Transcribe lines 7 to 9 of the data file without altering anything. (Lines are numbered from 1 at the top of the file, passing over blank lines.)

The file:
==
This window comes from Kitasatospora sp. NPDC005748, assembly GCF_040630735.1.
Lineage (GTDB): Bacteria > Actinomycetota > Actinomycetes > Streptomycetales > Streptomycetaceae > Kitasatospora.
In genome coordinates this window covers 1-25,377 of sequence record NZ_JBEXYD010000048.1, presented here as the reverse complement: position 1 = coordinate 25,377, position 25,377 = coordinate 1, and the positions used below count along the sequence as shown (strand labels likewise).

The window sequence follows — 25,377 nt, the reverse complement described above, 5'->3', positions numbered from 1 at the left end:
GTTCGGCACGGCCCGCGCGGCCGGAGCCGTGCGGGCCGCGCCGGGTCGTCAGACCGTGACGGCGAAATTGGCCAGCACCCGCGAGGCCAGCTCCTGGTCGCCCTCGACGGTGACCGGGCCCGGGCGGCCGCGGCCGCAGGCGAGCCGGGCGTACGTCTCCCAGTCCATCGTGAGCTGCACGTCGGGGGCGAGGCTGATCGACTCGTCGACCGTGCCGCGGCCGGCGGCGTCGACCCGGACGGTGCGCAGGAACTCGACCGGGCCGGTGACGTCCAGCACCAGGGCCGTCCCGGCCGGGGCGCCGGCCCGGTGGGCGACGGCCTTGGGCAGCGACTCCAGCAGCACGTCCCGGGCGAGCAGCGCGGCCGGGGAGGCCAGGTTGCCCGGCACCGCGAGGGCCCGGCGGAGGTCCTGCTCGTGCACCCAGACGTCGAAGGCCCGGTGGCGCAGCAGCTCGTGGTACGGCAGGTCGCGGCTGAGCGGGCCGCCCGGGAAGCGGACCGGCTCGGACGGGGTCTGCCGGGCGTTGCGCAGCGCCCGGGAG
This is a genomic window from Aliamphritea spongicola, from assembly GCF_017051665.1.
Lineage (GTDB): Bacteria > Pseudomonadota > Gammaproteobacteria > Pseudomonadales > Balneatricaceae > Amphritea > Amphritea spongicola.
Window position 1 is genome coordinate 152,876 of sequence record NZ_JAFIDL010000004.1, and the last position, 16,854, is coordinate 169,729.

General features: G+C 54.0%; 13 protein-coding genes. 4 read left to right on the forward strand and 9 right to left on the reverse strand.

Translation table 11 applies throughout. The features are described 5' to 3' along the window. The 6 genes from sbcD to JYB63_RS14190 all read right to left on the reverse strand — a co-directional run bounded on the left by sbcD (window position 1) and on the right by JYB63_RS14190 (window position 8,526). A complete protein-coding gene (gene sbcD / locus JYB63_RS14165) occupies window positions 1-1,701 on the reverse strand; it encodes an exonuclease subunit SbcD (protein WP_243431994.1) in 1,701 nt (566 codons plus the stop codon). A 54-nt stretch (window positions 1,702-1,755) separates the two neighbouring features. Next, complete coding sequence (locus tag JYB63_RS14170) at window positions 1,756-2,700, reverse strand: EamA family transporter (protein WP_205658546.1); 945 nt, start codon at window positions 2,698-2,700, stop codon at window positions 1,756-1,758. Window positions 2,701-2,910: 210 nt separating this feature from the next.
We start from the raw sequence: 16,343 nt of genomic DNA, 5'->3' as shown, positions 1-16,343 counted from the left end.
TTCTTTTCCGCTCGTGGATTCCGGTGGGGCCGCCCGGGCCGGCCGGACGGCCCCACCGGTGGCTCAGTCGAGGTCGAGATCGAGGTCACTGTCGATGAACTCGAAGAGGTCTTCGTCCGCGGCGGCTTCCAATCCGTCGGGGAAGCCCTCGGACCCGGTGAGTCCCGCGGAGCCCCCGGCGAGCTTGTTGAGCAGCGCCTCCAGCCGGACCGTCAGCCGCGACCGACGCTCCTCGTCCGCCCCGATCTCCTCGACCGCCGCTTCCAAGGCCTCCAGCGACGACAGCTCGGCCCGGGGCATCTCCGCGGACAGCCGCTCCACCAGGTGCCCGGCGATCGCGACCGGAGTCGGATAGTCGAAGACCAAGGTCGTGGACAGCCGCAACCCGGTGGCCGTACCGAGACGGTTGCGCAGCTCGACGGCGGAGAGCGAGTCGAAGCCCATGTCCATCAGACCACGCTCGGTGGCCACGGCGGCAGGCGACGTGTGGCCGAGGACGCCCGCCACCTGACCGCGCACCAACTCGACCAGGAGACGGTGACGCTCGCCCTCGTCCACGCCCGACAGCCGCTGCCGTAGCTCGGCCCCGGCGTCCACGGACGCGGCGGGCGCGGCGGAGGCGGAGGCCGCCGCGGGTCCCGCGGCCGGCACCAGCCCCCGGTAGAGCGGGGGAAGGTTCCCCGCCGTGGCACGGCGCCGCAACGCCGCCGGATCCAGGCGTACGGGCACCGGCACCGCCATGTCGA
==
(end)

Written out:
Lineage (GTDB): Bacteria > Pseudomonadota > Gammaproteobacteria > Pseudomonadales > Balneatricaceae > Amphritea > Amphritea spongicola.
Window position 1 is genome coordinate 152,876 of sequence record NZ_JAFIDL010000004.1, and the last position, 16,854, is coordinate 169,729.

General features: G+C 54.0%; 13 protein-coding genes. 4 read left to right on the forward strand and 9 right to left on the reverse strand.